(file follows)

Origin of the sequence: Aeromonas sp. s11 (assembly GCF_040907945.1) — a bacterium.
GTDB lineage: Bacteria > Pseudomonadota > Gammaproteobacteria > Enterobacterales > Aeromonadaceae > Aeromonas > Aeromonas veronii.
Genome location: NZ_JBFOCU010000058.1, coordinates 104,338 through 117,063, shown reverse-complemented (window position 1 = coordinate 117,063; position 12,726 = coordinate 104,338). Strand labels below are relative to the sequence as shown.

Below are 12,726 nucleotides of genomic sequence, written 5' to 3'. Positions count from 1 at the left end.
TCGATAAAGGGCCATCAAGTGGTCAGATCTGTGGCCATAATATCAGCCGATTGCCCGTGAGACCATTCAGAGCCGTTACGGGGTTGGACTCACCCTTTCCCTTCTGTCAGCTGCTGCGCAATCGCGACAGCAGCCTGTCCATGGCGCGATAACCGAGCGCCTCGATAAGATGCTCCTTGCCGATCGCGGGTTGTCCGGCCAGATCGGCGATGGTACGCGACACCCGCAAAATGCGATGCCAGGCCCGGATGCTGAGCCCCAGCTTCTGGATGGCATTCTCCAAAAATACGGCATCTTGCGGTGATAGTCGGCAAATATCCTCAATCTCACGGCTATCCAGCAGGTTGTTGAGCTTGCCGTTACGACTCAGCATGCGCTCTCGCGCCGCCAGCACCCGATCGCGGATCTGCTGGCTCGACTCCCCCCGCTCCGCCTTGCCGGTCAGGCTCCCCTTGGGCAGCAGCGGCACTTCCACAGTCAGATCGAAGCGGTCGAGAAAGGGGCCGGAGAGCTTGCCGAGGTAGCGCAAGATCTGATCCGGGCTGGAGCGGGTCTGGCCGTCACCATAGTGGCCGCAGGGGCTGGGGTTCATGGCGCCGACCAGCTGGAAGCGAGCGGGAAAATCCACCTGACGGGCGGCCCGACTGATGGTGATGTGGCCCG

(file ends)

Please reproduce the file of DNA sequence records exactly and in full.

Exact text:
Origin of the sequence: Aeromonas sp. s11 (assembly GCF_040907945.1) — a bacterium.
GTDB lineage: Bacteria > Pseudomonadota > Gammaproteobacteria > Enterobacterales > Aeromonadaceae > Aeromonas > Aeromonas veronii.
Genome location: NZ_JBFOCU010000058.1, coordinates 104,338 through 117,063, shown reverse-complemented (window position 1 = coordinate 117,063; position 12,726 = coordinate 104,338). Strand labels below are relative to the sequence as shown.

Below are 12,726 nucleotides of genomic sequence, written 5' to 3'. Positions count from 1 at the left end.
TCGATAAAGGGCCATCAAGTGGTCAGATCTGTGGCCATAATATCAGCCGATTGCCCGTGAGACCATTCAGAGCCGTTACGGGGTTGGACTCACCCTTTCCCTTCTGTCAGCTGCTGCGCAATCGCGACAGCAGCCTGTCCATGGCGCGATAACCGAGCGCCTCGATAAGATGCTCCTTGCCGATCGCGGGTTGTCCGGCCAGATCGGCGATGGTACGCGACACCCGCAAAATGCGATGCCAGGCCCGGATGCTGAGCCCCAGCTTCTGGATGGCATTCTCCAAAAATACGGCATCTTGCGGTGATAGTCGGCAAATATCCTCAATCTCACGGCTATCCAGCAGGTTGTTGAGCTTGCCGTTACGACTCAGCATGCGCTCTCGCGCCGCCAGCACCCGATCGCGGATCTGCTGGCTCGACTCCCCCCGCTCCGCCTTGCCGGTCAGGCTCCCCTTGGGCAGCAGCGGCACTTCCACAGTCAGATCGAAGCGGTCGAGAAAGGGGCCGGAGAGCTTGCCGAGGTAGCGCAAGATCTGATCCGGGCTGGAGCGGGTCTGGCCGTCACCATAGTGGCCGCAGGGGCTGGGGTTCATGGCGCCGACCAGCTGGAAGCGAGCGGGAAAATCCACCTGACGGGCGGCCCGACTGATGGTGATGTGGCCCG